#Skouries: branding the local community a criminal organization

Tolis Papageorgiou

Prominent Greek environmental activist Tolis Papageorgiou is due to appear in court today 07 July 2014. Together with 28 co-defendants, Papageorgiou faces charges of establishing a criminal organization and instigating violence for his action against ore mining in north-eastern Halkidiki, in particular in the Skouries forest, that has over the past two years become emblematic of the situation.

A civil engineer by profession, Papageorgiou hails from Ierissos, the village at the epicentre of the resistance movement to mining. After a successful career in Thessaloniki, he chose to return to his hometown in the early 1990s, when it became clear that ore mining was set to be expanded to such levels that the whole of north-eastern Halkidiki, a region of exceptional natural beauty and biodiversity, was to be transformed into an industrial wasteland, leading to the utter destruction of its delicate ecosystem and, consequently, of its society and culture.

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Kostas Sakkas: Three years on remand in order to… make an example

Translation of Katerina Kati’s article for The Editors’ Νewspaper, 03 June 2013

Re-posted from eagainst.com

He has been on remand for 3 years and was prosecuted twice for the same offence, despite the fact that his name doesn’t even appear in the case file.

The maximum time he should spend on remand expires tomorrow; and he chose this date to start a hunger strike, clarifying that “this is not an act of desperation, but rather to keep up the fight.”

He was prosecuted twice for the same offence. He was put on remand twice.

The maximum time he could be held on remand for the second time is twelve months. But when this time was over, instead of being released, his detention period was extended for another six months. Meanwhile, his first trial has not been completed and the second (for which he is now being held prisoner) has not even started.

All this, seventeen years after the adoption of Law 2408/1996, which prohibits splitting a single case against the same defendant into several cases and imposing multiple, successive pre-trial detentions, in order to prevent that temporary custody extends beyond the statutory 18 months.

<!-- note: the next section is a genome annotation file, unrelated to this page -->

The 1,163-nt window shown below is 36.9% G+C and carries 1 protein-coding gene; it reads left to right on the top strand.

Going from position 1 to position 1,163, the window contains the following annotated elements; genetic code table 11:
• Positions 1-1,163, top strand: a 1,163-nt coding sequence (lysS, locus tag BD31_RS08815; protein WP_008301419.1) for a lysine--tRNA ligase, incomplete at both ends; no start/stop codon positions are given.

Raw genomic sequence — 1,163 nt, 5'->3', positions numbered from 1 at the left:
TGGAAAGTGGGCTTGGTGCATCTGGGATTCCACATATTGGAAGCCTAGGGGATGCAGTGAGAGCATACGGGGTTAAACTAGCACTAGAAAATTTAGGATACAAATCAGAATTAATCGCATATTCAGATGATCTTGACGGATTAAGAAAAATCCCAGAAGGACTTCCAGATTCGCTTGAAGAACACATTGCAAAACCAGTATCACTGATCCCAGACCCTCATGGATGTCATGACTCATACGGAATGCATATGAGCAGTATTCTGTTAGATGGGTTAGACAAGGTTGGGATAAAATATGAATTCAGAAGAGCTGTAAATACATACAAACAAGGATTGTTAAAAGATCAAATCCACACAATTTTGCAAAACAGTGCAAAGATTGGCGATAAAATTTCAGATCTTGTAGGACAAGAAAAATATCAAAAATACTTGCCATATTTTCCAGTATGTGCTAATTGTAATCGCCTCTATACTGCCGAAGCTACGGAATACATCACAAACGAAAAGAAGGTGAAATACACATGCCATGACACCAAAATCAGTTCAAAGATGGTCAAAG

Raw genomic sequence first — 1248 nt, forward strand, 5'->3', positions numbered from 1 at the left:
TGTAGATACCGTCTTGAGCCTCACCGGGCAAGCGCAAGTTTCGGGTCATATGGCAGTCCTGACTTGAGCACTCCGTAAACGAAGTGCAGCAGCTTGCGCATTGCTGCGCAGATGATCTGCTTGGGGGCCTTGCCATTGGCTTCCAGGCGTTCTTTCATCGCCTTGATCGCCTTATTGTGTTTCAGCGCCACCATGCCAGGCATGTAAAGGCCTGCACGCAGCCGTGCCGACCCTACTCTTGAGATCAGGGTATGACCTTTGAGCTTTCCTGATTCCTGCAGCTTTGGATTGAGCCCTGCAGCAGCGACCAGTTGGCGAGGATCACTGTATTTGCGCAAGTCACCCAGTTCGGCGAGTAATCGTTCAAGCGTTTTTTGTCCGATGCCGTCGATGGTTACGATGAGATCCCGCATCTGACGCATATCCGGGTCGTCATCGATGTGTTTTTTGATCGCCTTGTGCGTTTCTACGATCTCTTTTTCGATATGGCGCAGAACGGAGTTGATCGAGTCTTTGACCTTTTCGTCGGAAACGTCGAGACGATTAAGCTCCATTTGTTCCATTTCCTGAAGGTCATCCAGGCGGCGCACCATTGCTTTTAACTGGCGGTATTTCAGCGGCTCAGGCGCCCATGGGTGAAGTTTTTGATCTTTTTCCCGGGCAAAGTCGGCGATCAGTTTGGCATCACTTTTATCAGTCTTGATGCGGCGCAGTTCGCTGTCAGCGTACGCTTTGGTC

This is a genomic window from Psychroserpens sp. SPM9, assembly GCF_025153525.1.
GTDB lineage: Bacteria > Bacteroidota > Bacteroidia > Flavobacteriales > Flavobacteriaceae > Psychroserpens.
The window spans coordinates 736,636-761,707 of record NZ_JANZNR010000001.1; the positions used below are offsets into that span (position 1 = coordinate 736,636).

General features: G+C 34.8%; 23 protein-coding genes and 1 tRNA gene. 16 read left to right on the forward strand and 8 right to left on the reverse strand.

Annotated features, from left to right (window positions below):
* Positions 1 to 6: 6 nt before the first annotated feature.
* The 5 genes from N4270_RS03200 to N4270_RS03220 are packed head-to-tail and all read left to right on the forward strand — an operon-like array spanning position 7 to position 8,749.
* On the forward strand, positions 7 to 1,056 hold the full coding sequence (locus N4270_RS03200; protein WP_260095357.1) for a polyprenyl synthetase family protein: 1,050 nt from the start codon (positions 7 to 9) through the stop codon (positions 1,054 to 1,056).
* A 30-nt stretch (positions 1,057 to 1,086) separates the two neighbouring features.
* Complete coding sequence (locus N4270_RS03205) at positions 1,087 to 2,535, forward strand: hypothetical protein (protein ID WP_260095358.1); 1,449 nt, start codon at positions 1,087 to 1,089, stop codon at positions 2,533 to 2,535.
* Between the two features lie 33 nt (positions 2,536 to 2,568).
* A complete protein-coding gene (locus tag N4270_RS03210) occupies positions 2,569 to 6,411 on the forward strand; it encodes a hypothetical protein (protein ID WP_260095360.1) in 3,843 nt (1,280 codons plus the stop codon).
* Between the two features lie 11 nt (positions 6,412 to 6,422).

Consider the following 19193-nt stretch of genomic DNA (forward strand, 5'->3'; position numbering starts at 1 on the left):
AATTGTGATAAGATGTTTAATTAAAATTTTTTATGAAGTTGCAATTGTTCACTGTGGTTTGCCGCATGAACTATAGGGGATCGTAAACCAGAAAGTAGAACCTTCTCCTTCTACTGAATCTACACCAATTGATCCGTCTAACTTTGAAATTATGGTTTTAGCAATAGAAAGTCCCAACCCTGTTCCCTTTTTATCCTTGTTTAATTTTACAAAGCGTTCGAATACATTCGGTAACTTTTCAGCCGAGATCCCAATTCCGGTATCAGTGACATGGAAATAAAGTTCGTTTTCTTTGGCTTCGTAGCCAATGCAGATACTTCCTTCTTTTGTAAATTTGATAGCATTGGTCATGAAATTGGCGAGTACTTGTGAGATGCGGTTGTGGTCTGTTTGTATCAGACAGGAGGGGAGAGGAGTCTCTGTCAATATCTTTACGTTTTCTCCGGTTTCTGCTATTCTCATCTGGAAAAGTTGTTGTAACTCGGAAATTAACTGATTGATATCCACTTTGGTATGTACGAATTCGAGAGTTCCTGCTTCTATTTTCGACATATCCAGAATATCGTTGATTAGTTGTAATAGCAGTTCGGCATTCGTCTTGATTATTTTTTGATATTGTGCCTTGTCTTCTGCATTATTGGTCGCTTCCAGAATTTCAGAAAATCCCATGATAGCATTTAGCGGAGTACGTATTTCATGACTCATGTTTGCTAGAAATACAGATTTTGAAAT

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The Vaxevanis trial: no lawyers, no witnesses? Apparently no problem.

As we posted earlier today, the re-trial of Kostas Vaxevanis for publishing, back in October 2012, a list of 2000+ names of Greek bank account holders in Switzerland, known as the Lagarde list, was due to take place this morning in the Athens courthouse. It took the court a full hour and a half, from 9:00 until 10:30am, and three private conversations in recess, to determine that, in the absence of two of three defense lawyers and of three of four defense witnesses, the trial should be postponed.

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Greek Helsinki Monitor: "Some people support freedom of speech… only for racist speech"

The Greek Helsinki Monitor (GHM) issued today a press release ahead of a trial tomorrow involving three of its officials as well as three officials from the Central Board of Jewish Communities in Greece (CBJCG), who are accused of false accusations, witness perjury and libel by Kostas Plevris. Plevris is widely considered as the theoretician of neo-Nazism in Greece and was sued by the GHM and the CBJCG for his book Jews: The Whole Truth. A first tribunal had found him guilty of antisemitism  in 2007, but the sentence was overturned on appeal in 2009 in a decision that was ratified by the Supreme Court in 2010. The Supreme Court decision was deemed scandalous by many, given the contents of the book, which includes for instance chapters titled “The religion of the Jews: crime and misanthropy” or “The Holocaust: evidence of a lie” (you can listen to last Saturday’s #rbnews international show on laws against racism in Greece for context on this matter).

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#rbnews international show 18 May 2013: The letter, spirit and (lack of) enforcement of laws against racism in Greece

In this week’s edition of the #rbnews international show, we continued our series about fascism and antifascism in Greece with an interview with @Chiguire79. @Chiguire79 is a lawyer and friend of radiobubble, and he explained to us the existing legal framework against racism and its shortcomings but also what we can expect from the new proposed bill against racism, which was finally brought to parliament yesterday.

You can read more about the proposed bill here. You can also find the rest of the shows in this series under the tag fascism and antifascism series.

And of course, you can listen to the podcast after the jump.

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#rbnews international show 17 November 2012

By @IrateGreekOn the #rbnews international show on 17 November 2012, our guest was Joanna Kakissis, journalist with National Public Radio and Time magazine. We discussed the commemoration of the 1973 Polytechnic University uprising, the delay in the disbursement of Greece’s latest tranche of bailout loans, and the independence (or not) of the Greek judiciary. You can follow Joanna on Twitter @joannakakissisIn tribute to the 1973 Polytechnic uprising but also to celebrate World Tolerance Day on 16 November, we played songs from “Our Great Circus”, an anti-Junta musical first performed in Athens in the summer of 1973. The promotion of World Tolerance Day is supported by the 1 Against Racism network.

You can listen to the podcast and download the weekly news bulletin in English after the jump.

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